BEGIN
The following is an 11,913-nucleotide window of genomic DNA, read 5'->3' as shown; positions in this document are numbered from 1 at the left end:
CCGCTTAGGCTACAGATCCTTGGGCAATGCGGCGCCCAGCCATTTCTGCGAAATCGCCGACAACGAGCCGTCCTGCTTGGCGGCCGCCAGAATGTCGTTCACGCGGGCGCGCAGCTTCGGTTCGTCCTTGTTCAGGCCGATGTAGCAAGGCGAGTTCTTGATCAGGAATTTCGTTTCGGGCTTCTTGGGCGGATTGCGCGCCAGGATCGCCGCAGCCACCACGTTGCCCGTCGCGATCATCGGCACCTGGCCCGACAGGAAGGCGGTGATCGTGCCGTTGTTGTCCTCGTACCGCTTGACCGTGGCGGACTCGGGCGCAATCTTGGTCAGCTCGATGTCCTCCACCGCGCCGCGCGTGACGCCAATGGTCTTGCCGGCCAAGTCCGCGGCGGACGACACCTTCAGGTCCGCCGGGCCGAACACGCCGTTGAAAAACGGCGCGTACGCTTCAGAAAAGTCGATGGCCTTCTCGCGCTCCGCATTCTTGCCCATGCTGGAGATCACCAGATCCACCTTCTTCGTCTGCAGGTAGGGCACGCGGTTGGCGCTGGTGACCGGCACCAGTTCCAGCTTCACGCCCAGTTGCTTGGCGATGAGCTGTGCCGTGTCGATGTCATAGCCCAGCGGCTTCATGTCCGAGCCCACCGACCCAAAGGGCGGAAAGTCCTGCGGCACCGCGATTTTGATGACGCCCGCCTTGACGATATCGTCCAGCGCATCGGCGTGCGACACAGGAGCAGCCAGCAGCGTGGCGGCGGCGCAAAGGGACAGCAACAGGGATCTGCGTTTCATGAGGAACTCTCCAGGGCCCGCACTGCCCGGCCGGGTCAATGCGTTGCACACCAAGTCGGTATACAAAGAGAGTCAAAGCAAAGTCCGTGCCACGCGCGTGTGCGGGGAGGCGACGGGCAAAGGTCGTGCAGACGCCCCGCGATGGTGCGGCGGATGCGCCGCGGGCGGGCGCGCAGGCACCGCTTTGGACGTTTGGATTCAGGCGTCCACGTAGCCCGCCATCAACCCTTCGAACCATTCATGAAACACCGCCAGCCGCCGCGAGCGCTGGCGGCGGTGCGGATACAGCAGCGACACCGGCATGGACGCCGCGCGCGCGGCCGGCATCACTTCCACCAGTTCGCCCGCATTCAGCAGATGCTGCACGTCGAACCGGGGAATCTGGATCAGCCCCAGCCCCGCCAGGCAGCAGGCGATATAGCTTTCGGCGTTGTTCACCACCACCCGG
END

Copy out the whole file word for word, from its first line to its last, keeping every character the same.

The following is an 11,913-nucleotide window of genomic DNA, read 5'->3' as shown; positions in this document are numbered from 1 at the left end:
CCGCTTAGGCTACAGATCCTTGGGCAATGCGGCGCCCAGCCATTTCTGCGAAATCGCCGACAACGAGCCGTCCTGCTTGGCGGCCGCCAGAATGTCGTTCACGCGGGCGCGCAGCTTCGGTTCGTCCTTGTTCAGGCCGATGTAGCAAGGCGAGTTCTTGATCAGGAATTTCGTTTCGGGCTTCTTGGGCGGATTGCGCGCCAGGATCGCCGCAGCCACCACGTTGCCCGTCGCGATCATCGGCACCTGGCCCGACAGGAAGGCGGTGATCGTGCCGTTGTTGTCCTCGTACCGCTTGACCGTGGCGGACTCGGGCGCAATCTTGGTCAGCTCGATGTCCTCCACCGCGCCGCGCGTGACGCCAATGGTCTTGCCGGCCAAGTCCGCGGCGGACGACACCTTCAGGTCCGCCGGGCCGAACACGCCGTTGAAAAACGGCGCGTACGCTTCAGAAAAGTCGATGGCCTTCTCGCGCTCCGCATTCTTGCCCATGCTGGAGATCACCAGATCCACCTTCTTCGTCTGCAGGTAGGGCACGCGGTTGGCGCTGGTGACCGGCACCAGTTCCAGCTTCACGCCCAGTTGCTTGGCGATGAGCTGTGCCGTGTCGATGTCATAGCCCAGCGGCTTCATGTCCGAGCCCACCGACCCAAAGGGCGGAAAGTCCTGCGGCACCGCGATTTTGATGACGCCCGCCTTGACGATATCGTCCAGCGCATCGGCGTGCGACACAGGAGCAGCCAGCAGCGTGGCGGCGGCGCAAAGGGACAGCAACAGGGATCTGCGTTTCATGAGGAACTCTCCAGGGCCCGCACTGCCCGGCCGGGTCAATGCGTTGCACACCAAGTCGGTATACAAAGAGAGTCAAAGCAAAGTCCGTGCCACGCGCGTGTGCGGGGAGGCGACGGGCAAAGGTCGTGCAGACGCCCCGCGATGGTGCGGCGGATGCGCCGCGGGCGGGCGCGCAGGCACCGCTTTGGACGTTTGGATTCAGGCGTCCACGTAGCCCGCCATCAACCCTTCGAACCATTCATGAAACACCGCCAGCCGCCGCGAGCGCTGGCGGCGGTGCGGATACAGCAGCGACACCGGCATGGACGCCGCGCGCGCGGCCGGCATCACTTCCACCAGTTCGCCCGCATTCAGCAGATGCTGCACGTCGAACCGGGGAATCTGGATCAGCCCCAGCCCCGCCAGGCAGCAGGCGATATAGCTTTCGGCGTTGTTCACCACCACCCGG